Now, I understand that many people who reject experts believe that the elites and experts in Washington have failed them. They are convinced that the experts have let them down. Even though I have said over and over again that America is doing quite well, to some degree this viewpoint has merit. From the Iraq War to the 2008 Crisis to the rise of ISIS, our policymakers and leaders have dropped the ball. However, just because Washington is dysfunctional doesn’t mean elites shouldn’t be trusted. That is to throw the baby out with the bathwater. I think a good analogy for a current crisis is a burning house. One can do nothing and hope the fire department shows up (stick with the dysfunctional system we have now), or one can pour gasoline on the house (reject experts and the establishment). Letting it continue to burn is bad, but gasoline is only going to make it worse. The burden of proof is on those who reject experts. They must demonstrate that their radical alternative will improve the system. Being different is not enough. One must also be qualified and talented at what they do.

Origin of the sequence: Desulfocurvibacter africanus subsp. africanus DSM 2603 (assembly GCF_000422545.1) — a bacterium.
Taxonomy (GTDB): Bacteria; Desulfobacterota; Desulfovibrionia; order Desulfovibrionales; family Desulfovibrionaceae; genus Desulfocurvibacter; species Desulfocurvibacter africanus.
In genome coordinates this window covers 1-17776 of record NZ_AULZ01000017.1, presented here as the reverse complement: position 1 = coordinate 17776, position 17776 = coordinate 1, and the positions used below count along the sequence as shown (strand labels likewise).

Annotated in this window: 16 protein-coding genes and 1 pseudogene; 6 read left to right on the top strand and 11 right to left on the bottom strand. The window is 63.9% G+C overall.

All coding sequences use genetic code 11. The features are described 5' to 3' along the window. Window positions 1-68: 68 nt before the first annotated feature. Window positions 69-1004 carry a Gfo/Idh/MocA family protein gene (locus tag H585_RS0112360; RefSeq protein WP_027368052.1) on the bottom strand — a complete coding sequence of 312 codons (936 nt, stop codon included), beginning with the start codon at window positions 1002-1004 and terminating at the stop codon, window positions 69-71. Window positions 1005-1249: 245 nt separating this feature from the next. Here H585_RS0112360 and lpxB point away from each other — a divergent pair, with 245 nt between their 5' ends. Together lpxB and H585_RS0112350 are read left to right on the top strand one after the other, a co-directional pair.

I hope that this trend towards rejecting experts’ opinions is only a temporary thing because the idea of American policy being based on nothing more than some random citizens views on economics or nuclear policy scares me to death. Everyone has a right to have an opinion, to vote, and to shape the country in a way that they think is best. However, people also have a moral imperative to defer to experts in areas in which they are not familiar. As Americans, our vote affects the 315 million people living in this country as well as the billions of people that are indirectly affected by American foreign policy. Thinking that we know as much as experts is arrogance plain and simple. To quote Tom Nichols one more time, “Your political opinions have value in terms of what you want to see happen, how you view justice and right. Your political analysis as a layman has far less value, and probably isn’t — indeed, almost certainly isn’t — as good as you think it is.” I know many experts personally, and I promise they are not as incompetent or foolish as the media might portray them as. They are an integral part of our modern democracy, so please do not give up on them yet.